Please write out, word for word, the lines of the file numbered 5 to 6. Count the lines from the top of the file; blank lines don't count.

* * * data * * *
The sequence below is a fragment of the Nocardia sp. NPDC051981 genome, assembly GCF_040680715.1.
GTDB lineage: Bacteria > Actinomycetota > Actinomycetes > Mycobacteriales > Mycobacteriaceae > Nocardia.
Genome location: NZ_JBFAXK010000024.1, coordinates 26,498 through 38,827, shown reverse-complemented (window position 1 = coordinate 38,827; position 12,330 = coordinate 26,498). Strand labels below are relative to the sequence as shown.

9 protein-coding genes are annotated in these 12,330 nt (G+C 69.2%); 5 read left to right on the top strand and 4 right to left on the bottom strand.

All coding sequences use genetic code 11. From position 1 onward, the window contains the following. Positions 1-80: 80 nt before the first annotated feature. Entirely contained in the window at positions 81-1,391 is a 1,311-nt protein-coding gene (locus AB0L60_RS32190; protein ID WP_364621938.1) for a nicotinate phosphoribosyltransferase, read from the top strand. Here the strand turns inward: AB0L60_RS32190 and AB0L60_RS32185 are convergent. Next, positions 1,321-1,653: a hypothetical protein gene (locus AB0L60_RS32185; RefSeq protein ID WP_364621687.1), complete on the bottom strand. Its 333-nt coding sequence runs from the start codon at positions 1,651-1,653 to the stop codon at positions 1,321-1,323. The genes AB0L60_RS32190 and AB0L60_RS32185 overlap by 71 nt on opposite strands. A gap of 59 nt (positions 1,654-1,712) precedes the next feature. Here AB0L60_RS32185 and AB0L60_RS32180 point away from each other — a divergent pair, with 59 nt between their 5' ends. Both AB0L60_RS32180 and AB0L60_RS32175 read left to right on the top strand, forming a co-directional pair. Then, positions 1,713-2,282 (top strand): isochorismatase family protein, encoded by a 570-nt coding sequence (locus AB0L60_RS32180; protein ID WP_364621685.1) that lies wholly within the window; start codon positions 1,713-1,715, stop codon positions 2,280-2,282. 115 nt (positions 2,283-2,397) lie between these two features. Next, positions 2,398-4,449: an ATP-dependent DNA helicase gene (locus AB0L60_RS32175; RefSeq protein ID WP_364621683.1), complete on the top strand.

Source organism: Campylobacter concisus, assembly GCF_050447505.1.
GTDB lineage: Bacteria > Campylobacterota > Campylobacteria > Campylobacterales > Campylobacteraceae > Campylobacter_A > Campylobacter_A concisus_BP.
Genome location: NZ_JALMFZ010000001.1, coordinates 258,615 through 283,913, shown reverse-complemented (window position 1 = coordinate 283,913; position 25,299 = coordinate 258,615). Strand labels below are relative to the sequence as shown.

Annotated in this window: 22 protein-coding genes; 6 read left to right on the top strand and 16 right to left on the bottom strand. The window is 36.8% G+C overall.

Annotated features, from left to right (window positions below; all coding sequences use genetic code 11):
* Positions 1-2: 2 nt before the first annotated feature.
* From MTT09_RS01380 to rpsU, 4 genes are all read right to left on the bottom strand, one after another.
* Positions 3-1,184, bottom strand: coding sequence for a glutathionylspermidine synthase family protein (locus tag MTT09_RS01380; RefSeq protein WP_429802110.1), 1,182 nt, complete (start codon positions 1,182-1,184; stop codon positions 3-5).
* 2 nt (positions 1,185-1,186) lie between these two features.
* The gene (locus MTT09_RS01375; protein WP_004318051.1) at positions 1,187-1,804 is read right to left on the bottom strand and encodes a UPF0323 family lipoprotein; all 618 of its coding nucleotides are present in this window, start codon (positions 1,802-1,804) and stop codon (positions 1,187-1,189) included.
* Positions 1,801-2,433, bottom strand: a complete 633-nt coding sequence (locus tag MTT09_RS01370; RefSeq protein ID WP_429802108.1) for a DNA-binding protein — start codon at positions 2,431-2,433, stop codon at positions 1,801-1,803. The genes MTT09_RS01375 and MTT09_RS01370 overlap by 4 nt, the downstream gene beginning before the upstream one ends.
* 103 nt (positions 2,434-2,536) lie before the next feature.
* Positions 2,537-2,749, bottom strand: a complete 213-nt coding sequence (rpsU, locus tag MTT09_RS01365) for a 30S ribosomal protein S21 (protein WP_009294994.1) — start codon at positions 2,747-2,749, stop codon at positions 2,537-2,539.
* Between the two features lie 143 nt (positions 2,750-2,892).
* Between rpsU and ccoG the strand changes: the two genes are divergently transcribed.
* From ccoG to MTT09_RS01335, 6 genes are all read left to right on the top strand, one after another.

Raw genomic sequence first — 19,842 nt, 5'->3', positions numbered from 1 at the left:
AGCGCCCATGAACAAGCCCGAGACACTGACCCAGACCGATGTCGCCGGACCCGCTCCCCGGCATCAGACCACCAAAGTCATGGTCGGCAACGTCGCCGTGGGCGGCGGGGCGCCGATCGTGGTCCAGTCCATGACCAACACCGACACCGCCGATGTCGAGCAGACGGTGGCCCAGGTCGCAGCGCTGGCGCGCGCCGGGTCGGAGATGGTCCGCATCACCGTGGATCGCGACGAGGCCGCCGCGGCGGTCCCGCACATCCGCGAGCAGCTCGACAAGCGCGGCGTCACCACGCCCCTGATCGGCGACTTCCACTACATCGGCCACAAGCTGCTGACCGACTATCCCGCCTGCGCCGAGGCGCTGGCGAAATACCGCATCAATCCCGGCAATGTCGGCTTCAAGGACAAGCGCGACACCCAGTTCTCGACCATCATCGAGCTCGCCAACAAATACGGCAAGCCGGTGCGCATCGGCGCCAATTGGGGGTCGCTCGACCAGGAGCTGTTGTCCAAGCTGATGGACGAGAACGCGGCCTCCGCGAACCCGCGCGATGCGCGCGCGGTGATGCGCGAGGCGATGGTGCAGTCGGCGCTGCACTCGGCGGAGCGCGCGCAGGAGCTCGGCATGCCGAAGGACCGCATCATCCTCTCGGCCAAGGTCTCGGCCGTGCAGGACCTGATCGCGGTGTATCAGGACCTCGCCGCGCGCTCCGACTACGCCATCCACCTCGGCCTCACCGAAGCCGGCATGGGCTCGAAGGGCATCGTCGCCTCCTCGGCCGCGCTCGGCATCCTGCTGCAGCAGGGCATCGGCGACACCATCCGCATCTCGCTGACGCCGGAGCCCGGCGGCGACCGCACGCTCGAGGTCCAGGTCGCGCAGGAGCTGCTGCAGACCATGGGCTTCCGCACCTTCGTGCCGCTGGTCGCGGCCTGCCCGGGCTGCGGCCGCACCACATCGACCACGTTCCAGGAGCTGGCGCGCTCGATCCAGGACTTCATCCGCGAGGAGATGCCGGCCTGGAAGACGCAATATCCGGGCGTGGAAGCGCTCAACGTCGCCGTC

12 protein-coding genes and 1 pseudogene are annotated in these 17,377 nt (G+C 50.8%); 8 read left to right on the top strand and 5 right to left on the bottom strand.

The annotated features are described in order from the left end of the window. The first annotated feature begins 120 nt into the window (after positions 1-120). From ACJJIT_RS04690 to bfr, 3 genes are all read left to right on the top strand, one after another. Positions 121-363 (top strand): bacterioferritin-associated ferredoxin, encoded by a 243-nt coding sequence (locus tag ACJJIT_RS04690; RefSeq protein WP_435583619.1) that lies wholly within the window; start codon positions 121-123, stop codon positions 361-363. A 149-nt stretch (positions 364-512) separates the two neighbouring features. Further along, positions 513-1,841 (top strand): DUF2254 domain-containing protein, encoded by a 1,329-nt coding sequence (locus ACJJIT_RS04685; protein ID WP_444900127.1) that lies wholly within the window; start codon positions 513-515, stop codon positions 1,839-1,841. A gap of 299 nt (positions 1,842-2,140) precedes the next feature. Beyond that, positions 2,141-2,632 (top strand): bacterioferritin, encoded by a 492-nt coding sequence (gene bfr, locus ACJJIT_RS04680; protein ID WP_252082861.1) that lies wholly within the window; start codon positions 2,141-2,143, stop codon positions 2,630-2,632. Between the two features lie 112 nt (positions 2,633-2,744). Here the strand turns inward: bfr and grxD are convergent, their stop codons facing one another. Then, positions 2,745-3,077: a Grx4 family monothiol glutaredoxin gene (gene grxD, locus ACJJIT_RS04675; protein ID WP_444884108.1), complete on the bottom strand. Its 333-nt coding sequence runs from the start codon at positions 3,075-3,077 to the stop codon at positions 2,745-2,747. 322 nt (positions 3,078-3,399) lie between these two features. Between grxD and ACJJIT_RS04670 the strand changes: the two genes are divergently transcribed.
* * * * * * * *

All coding sequences use genetic code 11. From position 1 onward, the window contains the following. Positions 1-80: 80 nt before the first annotated feature. Entirely contained in the window at positions 81-1,391 is a 1,311-nt protein-coding gene (locus AB0L60_RS32190; protein ID WP_364621938.1) for a nicotinate phosphoribosyltransferase, read from the top strand. Here the strand turns inward: AB0L60_RS32190 and AB0L60_RS32185 are convergent. Next, positions 1,321-1,653: a hypothetical protein gene (locus AB0L60_RS32185; RefSeq protein ID WP_364621687.1), complete on the bottom strand. Its 333-nt coding sequence runs from the start codon at positions 1,651-1,653 to the stop codon at positions 1,321-1,323. The genes AB0L60_RS32190 and AB0L60_RS32185 overlap by 71 nt on opposite strands. A gap of 59 nt (positions 1,654-1,712) precedes the next feature. Here AB0L60_RS32185 and AB0L60_RS32180 point away from each other — a divergent pair, with 59 nt between their 5' ends. Both AB0L60_RS32180 and AB0L60_RS32175 read left to right on the top strand, forming a co-directional pair. Then, positions 1,713-2,282 (top strand): isochorismatase family protein, encoded by a 570-nt coding sequence (locus AB0L60_RS32180; protein ID WP_364621685.1) that lies wholly within the window; start codon positions 1,713-1,715, stop codon positions 2,280-2,282. 115 nt (positions 2,283-2,397) lie between these two features. Next, positions 2,398-4,449: an ATP-dependent DNA helicase gene (locus AB0L60_RS32175; RefSeq protein ID WP_364621683.1), complete on the top strand.

Source organism: Campylobacter concisus, assembly GCF_050447505.1.